AMBER Archive (2009)

Subject: Re: [AMBER] Ki and G

Date: Mon Sep 14 2009 - 15:09:55 CDT


slightly off-topic, regarding the free energy/enthalpy thing, this seems
to me a naming difference in German and American science education.

I learned in Physical Chem. 101 that there is a *free* enthalpy G = H - TS
into which entropy and enthalpy go and a free energy A (or F) = U - TS
comprising internal energy and entropy, while the enthalpy is just the
internal energy corrected for constant pressure H = U + pV and therefore G
= A + pV

in an american textbook I guess you find G denoted as the Gibbs free
*energy* and A as the Helholtz (?) free energy, so sorry if the name
enthalpy was confusing.

This need not concern ourselves much, because the only meaningful quantity
in ligand binding is G (be it called free enthalpy or energy) because
cells (usually) live at constant pressure and more important, experiments
are done at constant pressure. Dave is right of course that in nearly
incompressible solid/liquid states one can normally assume G=F, unless we
change the volume of the system a lot.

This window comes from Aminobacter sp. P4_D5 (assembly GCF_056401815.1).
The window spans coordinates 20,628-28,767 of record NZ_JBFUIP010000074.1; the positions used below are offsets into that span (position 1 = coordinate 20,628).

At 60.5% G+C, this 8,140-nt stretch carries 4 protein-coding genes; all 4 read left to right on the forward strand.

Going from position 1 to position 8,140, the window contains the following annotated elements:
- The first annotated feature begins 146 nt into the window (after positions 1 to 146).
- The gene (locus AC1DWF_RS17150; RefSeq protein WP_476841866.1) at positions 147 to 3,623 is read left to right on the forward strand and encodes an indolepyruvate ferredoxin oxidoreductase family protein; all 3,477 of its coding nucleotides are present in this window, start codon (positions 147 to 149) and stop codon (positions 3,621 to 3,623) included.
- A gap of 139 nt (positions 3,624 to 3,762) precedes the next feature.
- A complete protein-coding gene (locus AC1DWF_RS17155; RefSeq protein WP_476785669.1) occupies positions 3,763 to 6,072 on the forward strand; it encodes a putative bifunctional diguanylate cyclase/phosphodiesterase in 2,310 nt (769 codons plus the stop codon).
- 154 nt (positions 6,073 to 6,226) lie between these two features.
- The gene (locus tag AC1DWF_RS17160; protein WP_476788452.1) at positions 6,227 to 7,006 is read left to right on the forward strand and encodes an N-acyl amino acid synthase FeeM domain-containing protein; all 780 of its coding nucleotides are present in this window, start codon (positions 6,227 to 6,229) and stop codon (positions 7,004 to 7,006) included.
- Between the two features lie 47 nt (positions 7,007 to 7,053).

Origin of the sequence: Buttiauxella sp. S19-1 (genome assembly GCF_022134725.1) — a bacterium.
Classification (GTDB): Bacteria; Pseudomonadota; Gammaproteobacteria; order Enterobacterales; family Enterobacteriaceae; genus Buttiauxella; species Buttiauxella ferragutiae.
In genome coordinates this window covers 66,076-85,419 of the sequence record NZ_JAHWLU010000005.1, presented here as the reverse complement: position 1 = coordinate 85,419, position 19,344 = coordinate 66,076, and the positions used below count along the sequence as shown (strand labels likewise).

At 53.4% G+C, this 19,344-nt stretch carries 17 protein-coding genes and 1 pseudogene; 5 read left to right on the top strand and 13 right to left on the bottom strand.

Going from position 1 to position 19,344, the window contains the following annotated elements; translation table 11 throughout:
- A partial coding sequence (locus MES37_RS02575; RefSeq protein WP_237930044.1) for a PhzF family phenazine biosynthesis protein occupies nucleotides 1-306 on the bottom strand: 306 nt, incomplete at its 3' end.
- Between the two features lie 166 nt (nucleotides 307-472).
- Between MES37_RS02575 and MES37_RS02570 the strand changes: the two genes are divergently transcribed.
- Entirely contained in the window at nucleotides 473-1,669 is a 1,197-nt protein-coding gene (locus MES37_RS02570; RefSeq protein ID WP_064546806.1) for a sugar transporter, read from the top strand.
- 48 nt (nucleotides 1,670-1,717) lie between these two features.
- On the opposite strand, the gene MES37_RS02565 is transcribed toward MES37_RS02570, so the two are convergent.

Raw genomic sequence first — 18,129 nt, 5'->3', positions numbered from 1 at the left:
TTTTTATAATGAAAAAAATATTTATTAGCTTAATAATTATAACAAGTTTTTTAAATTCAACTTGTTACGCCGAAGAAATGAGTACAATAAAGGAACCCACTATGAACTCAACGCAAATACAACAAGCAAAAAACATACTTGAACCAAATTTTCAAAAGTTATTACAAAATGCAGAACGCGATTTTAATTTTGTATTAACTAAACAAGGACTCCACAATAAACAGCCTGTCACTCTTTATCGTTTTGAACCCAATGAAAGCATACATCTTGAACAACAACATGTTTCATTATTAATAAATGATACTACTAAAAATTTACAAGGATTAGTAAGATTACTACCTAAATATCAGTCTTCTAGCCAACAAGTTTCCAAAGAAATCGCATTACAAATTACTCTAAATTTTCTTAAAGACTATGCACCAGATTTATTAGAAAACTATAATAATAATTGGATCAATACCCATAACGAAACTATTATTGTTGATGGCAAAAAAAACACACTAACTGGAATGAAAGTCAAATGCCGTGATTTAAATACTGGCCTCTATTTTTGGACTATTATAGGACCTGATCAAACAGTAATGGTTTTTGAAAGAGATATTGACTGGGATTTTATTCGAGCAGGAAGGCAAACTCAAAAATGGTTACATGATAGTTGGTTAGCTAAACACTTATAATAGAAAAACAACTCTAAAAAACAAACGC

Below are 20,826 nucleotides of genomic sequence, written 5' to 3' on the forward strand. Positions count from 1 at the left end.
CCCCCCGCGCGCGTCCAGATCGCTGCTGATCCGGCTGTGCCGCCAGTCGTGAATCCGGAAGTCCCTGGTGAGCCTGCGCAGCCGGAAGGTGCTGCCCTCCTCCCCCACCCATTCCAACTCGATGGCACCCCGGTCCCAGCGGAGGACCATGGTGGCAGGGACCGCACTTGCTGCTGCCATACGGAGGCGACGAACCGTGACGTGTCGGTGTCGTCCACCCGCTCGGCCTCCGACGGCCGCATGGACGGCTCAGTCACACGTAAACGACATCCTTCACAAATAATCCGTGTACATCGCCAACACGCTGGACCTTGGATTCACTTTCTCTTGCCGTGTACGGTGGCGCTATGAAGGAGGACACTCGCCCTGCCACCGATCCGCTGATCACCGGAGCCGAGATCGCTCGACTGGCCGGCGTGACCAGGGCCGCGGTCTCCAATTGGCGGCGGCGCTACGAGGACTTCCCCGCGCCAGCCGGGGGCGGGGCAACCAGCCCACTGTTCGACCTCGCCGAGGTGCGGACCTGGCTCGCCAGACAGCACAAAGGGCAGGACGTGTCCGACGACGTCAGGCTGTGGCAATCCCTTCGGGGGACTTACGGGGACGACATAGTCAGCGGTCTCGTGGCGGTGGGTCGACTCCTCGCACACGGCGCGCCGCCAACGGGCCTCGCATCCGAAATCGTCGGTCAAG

> But OK this is not so important, I think that much more important and
> little surprising is the fact, that binding constant,
> (which is the experimental measure of the strength of the inter-molecular
> interaction) is related only to enthalpic part (dH)
> of the free energy of binding and do not reflect whole free energy of
> binding (dH-TdS).

no, sorry if I gave that impression, the binding constant is absolutely
connected to the entropic (and enthalpic) parts.

> Is there any experimental (common if possible) quantity which could be
> connected
> (by some mathematical formula) with whole FREE ENERGY OF BINDING (dH-TdS)
> and so
> could be used to check the accuracy of the whole binding energy
> calculation ? or

If someone publishes a binding constant Kb that is directly connected to
the free energy you calculate dG = - RT ln (Kb). But as stated before, be
sure that that is really what the experimentalists measured, as many
things are called binding constants without strictly being that.



Dr. Thomas Steinbrecher
BioMaps Institute
Rutgers University
610 Taylor Rd.
Piscataway, NJ 08854

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